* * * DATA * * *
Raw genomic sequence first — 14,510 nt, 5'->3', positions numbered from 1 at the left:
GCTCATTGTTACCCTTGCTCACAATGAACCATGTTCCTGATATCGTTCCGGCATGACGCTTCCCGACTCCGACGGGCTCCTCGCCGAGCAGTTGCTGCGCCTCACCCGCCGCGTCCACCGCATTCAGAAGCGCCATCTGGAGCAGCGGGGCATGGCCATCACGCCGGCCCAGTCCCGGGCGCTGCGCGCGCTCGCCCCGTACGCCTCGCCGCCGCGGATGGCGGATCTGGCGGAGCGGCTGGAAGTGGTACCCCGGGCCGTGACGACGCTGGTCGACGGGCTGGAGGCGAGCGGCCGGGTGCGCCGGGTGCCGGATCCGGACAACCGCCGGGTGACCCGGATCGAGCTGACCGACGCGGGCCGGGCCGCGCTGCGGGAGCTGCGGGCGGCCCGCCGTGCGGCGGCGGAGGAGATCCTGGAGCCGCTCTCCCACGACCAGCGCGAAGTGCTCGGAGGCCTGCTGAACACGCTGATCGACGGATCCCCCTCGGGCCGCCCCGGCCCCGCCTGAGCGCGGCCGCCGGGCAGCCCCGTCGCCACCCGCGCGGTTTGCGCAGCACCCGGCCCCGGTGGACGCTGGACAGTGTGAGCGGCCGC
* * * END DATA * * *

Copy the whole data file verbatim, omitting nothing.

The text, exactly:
Raw genomic sequence first — 14,510 nt, 5'->3', positions numbered from 1 at the left:
GCTCATTGTTACCCTTGCTCACAATGAACCATGTTCCTGATATCGTTCCGGCATGACGCTTCCCGACTCCGACGGGCTCCTCGCCGAGCAGTTGCTGCGCCTCACCCGCCGCGTCCACCGCATTCAGAAGCGCCATCTGGAGCAGCGGGGCATGGCCATCACGCCGGCCCAGTCCCGGGCGCTGCGCGCGCTCGCCCCGTACGCCTCGCCGCCGCGGATGGCGGATCTGGCGGAGCGGCTGGAAGTGGTACCCCGGGCCGTGACGACGCTGGTCGACGGGCTGGAGGCGAGCGGCCGGGTGCGCCGGGTGCCGGATCCGGACAACCGCCGGGTGACCCGGATCGAGCTGACCGACGCGGGCCGGGCCGCGCTGCGGGAGCTGCGGGCGGCCCGCCGTGCGGCGGCGGAGGAGATCCTGGAGCCGCTCTCCCACGACCAGCGCGAAGTGCTCGGAGGCCTGCTGAACACGCTGATCGACGGATCCCCCTCGGGCCGCCCCGGCCCCGCCTGAGCGCGGCCGCCGGGCAGCCCCGTCGCCACCCGCGCGGTTTGCGCAGCACCCGGCCCCGGTGGACGCTGGACAGTGTGAGCGGCCGC